RALPH N. BARRETT*
*Of Boston, Massachusetts; Dartmouth, '18; entered the Field Service in July, 1917; served with Section Twelve and later in the U.S.A. Ambulance Service.
||BENJAMIN F. BUTLER, JR.|
||JOHN M. GRIERSON|
||FRANK X. LAFLAMME|
SECTION THIRTEEN left Paris in March, 1917, going first to the Champagne, where it took part in the great French offensive of April. In May the Section worked the poste at Mont Cornillet, where it received the first Army citation given to any Field Service Section. In June it moved to Sainte-Ménehould, thence to Verdun. It was working on the right bank of the Meuse when taken over by the American Army, becoming Section Six-Thirty-One.
Though desolation stain their foiled advance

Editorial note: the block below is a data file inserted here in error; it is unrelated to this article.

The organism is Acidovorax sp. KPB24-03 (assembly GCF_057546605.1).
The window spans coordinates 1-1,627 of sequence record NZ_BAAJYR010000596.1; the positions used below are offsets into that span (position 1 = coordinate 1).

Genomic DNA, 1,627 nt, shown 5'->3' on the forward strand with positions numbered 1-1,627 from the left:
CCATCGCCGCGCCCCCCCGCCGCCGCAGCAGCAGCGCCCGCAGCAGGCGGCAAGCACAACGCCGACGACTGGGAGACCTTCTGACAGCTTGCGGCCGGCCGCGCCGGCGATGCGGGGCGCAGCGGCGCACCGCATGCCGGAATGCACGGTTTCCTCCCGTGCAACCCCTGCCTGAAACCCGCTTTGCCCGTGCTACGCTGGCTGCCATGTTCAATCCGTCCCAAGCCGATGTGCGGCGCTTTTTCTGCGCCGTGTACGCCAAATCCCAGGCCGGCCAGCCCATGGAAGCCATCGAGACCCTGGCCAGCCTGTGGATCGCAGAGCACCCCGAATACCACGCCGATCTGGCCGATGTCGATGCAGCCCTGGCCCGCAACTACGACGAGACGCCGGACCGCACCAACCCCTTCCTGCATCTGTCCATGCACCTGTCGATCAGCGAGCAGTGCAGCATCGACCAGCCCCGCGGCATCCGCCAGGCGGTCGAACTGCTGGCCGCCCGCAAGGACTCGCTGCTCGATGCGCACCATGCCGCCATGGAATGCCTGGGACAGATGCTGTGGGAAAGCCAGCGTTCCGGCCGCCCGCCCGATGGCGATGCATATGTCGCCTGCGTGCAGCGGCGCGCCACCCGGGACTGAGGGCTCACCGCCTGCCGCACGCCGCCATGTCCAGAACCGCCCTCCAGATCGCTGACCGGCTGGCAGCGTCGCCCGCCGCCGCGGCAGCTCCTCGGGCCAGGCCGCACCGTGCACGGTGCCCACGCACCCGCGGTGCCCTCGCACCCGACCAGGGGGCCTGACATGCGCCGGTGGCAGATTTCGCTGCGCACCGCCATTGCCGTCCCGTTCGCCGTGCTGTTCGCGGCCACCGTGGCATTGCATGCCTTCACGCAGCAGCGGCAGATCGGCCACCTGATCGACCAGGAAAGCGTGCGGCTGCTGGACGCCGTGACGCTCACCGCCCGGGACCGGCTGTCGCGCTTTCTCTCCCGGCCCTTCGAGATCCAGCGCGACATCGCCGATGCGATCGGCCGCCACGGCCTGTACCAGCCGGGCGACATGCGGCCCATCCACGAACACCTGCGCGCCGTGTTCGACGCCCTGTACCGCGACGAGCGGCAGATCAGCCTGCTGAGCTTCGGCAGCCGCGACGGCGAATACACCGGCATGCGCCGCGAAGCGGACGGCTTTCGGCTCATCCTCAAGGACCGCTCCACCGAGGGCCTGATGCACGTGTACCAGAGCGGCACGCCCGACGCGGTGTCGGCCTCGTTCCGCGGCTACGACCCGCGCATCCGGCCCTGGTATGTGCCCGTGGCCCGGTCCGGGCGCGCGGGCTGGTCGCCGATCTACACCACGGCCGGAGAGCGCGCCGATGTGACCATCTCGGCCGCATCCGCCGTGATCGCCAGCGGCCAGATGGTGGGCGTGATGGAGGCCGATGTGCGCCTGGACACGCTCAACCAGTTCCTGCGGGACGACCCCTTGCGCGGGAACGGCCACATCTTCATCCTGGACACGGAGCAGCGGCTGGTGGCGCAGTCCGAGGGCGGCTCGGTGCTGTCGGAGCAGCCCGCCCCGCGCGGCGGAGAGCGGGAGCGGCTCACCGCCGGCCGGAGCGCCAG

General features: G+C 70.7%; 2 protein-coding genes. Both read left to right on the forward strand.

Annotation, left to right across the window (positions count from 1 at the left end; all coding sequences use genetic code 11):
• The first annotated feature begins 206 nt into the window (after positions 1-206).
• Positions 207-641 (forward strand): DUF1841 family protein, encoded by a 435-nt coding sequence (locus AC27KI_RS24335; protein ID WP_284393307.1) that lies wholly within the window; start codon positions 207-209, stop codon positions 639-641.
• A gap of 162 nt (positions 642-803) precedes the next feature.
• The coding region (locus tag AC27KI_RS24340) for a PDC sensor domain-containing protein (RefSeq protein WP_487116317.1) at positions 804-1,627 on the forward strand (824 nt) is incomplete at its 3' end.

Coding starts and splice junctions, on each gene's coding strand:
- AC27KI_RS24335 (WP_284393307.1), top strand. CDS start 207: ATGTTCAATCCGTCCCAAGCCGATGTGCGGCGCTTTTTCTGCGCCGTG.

SECTION THIRTEEN left Paris on March 4, 1917, twenty strong, each man in his car, with Bertwal C. Read, formerly of Section Eight, as our Chef. Two days later, we arrived at Châlons and pulled up in the square. Leaving our cars at one of the regimental parks, we hurried to a hot dinner arranged for us by our French Lieutenant, Pierre Emmanuel Rodocanachi, at the Hôtel de la Haute-Mère Dieu. It was a godsend to cold and uncomfortable novices at arnbulancing such as we were, and our spirits soared, when, in addition, it was announced that we were attached to the 169th Division of the French Army, which would leave the next day for the front. This, in fact, happened, and we reached Sainte-Ménehould at about six o'clock, where we learned that our billet was in a small town called Maffrecourt, about ten kilometres distant, to which we continued. Here for the first time the members of the Section heard the guns at the front. No sooner had we arrived than a call came in, and Sidney Colford, with a brancardier, went up to answer it. Thus, some sixty hours after leaving rue Raynouard, we carried our first blessés.